It takes a special kind of individual to become an eclipse chaser. An umbraphile, from the Latin umbra, meaning shadow, dedicates their life to chasing the next thrill that comes from witnessing the phenomenon. But what makes an eclipse so special? You might just have to find out for yourself.
The life of an umbraphile is not for the faint of heart. It takes a lot of serious research and work to calculate exactly where and when the next best eclipse sighting will be. Casual viewers can watch an eclipse from most places around the world, but it will most likely only be a partial eclipse from those angles. To catch the total eclipse, an umbraphile makes plans weeks to months in advance, making sure to have travel, accommodations and equipment ready for the moment.
If that sounds like a lot of work, it’s because it is. But the reward at the end of it all is a magnificent sight as the shadow falls across the sun, completely covering it and inspiring something that stirs deep within the very soul. At least, that’s how some have described it.
Many umbraphiles become so moved, they start crying. Others get goosebumps as they witness a total solar eclipse. A few eclipse chasers claim to see God in the phenomenon. There are even those who have experienced a primal fear as they watch the light of the sun get cut off, like they’re tapping into some kind of ancestral memory of not knowing what the event means.
One of the greatest appeals of dedicating your life to chasing eclipses is the celestial community that comes with it. When you share such an awe-inspiring moment with someone who shares that same spirit, it’s a truly spectacular experience that sticks with you, no matter where you go. Like Woodstock in 1969, the gatherings at a total eclipse are made of many different characters. From the reverent to the laid-back viewers to amateur and professional astronomers, you see all kinds make up the umbraphile community.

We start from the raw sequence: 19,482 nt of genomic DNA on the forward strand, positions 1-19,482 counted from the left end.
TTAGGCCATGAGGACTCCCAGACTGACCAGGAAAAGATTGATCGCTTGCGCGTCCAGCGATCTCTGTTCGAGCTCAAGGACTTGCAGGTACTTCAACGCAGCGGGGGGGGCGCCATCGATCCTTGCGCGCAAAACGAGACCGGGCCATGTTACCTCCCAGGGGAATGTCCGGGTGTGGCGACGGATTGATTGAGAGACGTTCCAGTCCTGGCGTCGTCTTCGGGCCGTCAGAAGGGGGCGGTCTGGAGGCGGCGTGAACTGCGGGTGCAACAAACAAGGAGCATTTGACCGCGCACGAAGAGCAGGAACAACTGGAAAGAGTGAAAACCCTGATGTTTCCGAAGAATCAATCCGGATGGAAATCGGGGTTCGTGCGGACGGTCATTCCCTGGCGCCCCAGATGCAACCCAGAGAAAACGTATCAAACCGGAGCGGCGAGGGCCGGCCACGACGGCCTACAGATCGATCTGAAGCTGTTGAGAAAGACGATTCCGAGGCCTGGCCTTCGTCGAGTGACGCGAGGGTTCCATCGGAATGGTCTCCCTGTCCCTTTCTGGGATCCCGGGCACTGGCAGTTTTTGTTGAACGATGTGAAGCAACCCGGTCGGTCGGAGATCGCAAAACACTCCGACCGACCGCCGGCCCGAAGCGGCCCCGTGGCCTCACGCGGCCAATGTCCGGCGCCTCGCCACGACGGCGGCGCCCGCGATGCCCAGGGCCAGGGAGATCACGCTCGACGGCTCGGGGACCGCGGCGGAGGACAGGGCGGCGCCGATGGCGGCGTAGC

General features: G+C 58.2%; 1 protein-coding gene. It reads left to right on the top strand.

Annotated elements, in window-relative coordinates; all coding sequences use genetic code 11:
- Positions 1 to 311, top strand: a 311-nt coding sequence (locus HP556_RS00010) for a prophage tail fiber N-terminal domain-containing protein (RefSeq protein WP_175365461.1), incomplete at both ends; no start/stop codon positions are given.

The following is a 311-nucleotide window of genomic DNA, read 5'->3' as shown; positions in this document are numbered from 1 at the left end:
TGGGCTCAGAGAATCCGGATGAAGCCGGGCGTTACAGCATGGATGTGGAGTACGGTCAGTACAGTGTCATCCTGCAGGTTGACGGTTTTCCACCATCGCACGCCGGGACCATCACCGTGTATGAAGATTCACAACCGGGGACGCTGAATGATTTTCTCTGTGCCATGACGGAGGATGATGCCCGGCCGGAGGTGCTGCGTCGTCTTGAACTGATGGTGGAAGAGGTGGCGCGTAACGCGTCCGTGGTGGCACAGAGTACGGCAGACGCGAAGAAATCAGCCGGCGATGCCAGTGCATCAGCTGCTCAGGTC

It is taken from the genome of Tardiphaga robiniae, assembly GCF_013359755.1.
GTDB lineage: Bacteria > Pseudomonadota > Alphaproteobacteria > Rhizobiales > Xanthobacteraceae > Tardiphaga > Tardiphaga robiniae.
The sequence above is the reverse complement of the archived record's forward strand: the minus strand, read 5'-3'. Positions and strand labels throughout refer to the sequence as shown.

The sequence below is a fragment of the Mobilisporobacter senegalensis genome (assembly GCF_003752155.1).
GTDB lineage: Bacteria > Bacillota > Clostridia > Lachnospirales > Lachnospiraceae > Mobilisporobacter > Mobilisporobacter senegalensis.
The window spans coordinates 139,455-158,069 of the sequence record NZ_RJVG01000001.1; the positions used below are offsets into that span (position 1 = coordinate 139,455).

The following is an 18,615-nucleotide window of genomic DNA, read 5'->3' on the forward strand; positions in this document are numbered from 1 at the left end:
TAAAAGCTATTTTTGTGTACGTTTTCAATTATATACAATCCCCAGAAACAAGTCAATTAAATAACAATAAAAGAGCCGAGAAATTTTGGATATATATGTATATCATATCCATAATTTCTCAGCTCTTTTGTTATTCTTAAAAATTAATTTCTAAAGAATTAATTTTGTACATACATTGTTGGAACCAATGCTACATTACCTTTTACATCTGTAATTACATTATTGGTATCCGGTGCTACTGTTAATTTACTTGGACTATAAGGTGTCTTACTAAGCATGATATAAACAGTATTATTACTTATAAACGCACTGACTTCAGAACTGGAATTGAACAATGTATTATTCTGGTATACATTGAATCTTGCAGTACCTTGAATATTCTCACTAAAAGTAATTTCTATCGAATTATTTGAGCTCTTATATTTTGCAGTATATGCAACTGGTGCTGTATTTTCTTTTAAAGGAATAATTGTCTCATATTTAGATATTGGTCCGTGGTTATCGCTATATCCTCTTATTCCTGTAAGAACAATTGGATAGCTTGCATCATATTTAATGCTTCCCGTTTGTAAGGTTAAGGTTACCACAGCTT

A total eclipse of the sun happens more often than many people think, but there are some that are so rare, you only get to see them once in your life. The total eclipse of the sun on December 4, 2021 is one of those once-in-a-lifetime events. This eclipse, traveling in reverse from east to west (most eclipses travel west to east), happens once every 400 years in Antarctica. There won’t be another chance for you to catch it.
Embark on our “12-Night Antarctica Solar Eclipse” luxe-adventure expedition to see one of the rarest celestial occurrences amid the backdrop of the Scotia Sea.